TU Dresden, Germany and ICSI Berkeley
Wireless communication systems have been evolving since the first generation. With the fifth generation (5G) of wireless systems, the focus is not only on the evolutionary aspect of increased data rate, but also on novel performance metrics for emerging applications, such as autonomous driving, industrial automation, and Tactile Internet applications. In this context, the wireless system design has increasingly turned its focus on guaranteeing extremely high reliability and low latency. Hence, the developments of 5G systems require leveraging novel techniques to cope with the heterogeneity of applications and to achieve their stringent requirements.
This talk focuses on the definition of reliability in wireless systems and on fundamental techniques to achieve reliability requirements in 5G networks. Firstly, definitions and concepts of reliability theory, which provides a mathematical tool to evaluate and improve the reliability and availability of technical components and systems, are applied and extended to wireless networks. Then, the signal-to-interference-plus-noise ratio (SINR) is identified as a major metric to study the impact of the wireless link quality on high availability. For addressing new requirements imposed on emerging 5G applications, e.g. outage probabilities of 10-7 or less, a highly accurate modelling of the SINR is needed. A stochastic model of the SINR including the shadow fading, noise power, and best server policy is presented as an alternative to highly complex wireless system simulations providing extreme accuracy and a tool to evaluate the outage probability at any position in any given wireless network. As diversity techniques, such as multi-point connectivity which are also supported by the 5G systems, are widely accepted to be key to achieve high reliability, the proposed SINR model is extended to multi-point transmission. Numerical evaluations reveal the applicability of the model to multi-point connectivity. However, unlike the general understanding, it will be shown that ensuring low outage probabilities does not necessarily imply improved reliability in multi-user systems, in which resources are shared. In this regard, a novel matching theory-based algorithm aiming for guaranteeing reliability requirements in a multi-cellular, multi-user system will be presented. The proposed algorithm yields a maximum gain of 150% as compared to fixed multi-point approaches. The talk will be concluded with a research vision for how the results obtained so far can be extended to design highly flexible and autonomous tools for investigating future wireless systems, which simultaneously support multiple services with diverse requirements. These tools will open the new era for studying the feasibility of emerging applications under given conditions and the coexistence of various use cases with diverse and (partially) competing requirements, for developing novel concepts and end-to-end solutions for intelligent and predictive resource management in wireless systems, and for applying and implementing these concepts and solutions into real systems.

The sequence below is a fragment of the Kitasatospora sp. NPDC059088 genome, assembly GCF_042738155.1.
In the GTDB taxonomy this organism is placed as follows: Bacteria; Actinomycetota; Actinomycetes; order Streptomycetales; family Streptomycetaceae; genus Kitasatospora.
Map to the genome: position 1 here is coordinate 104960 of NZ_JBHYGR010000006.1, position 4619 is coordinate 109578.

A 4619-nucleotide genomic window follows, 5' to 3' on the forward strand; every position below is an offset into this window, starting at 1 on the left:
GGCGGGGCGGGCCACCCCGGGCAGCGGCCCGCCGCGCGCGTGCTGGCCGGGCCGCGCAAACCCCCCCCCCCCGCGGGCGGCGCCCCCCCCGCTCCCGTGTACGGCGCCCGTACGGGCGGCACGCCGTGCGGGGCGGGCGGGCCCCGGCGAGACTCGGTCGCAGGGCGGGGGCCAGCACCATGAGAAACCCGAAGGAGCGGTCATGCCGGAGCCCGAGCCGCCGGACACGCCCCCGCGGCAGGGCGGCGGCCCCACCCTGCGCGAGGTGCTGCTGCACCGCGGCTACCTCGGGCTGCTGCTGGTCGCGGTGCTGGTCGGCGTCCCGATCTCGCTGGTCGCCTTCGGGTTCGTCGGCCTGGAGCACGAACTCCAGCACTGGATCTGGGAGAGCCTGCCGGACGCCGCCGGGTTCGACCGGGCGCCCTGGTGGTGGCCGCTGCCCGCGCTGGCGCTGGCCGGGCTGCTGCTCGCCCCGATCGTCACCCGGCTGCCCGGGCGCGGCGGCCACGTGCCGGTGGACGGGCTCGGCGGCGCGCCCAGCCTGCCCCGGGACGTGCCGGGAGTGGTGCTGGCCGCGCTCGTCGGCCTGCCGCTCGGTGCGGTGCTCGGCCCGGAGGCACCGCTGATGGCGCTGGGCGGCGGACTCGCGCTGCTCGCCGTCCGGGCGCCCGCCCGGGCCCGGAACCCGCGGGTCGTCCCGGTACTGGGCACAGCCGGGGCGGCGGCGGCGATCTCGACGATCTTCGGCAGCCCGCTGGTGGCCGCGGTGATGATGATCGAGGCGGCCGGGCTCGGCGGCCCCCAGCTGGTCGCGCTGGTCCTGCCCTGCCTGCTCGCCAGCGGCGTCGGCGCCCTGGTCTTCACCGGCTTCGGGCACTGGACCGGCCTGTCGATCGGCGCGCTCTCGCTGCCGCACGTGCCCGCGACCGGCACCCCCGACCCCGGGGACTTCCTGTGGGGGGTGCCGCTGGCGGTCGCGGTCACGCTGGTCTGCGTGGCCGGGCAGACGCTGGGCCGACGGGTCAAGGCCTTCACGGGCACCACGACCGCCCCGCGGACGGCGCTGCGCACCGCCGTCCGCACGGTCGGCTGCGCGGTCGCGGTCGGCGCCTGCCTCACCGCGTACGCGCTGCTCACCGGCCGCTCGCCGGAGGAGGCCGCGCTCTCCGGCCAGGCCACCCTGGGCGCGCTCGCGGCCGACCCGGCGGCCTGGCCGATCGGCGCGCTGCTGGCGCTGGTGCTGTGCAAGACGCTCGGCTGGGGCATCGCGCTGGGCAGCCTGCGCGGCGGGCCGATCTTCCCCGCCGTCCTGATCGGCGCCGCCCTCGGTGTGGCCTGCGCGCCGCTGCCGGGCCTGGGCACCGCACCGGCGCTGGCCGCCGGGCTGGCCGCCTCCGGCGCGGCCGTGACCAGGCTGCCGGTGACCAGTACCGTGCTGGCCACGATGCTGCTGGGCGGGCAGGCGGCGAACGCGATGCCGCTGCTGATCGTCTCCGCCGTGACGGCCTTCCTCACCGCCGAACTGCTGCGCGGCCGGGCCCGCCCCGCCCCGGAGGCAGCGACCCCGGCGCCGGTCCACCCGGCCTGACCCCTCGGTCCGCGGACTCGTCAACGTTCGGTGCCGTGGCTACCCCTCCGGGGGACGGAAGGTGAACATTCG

Published on March 19th, 2018
Last updated on March 19th, 2018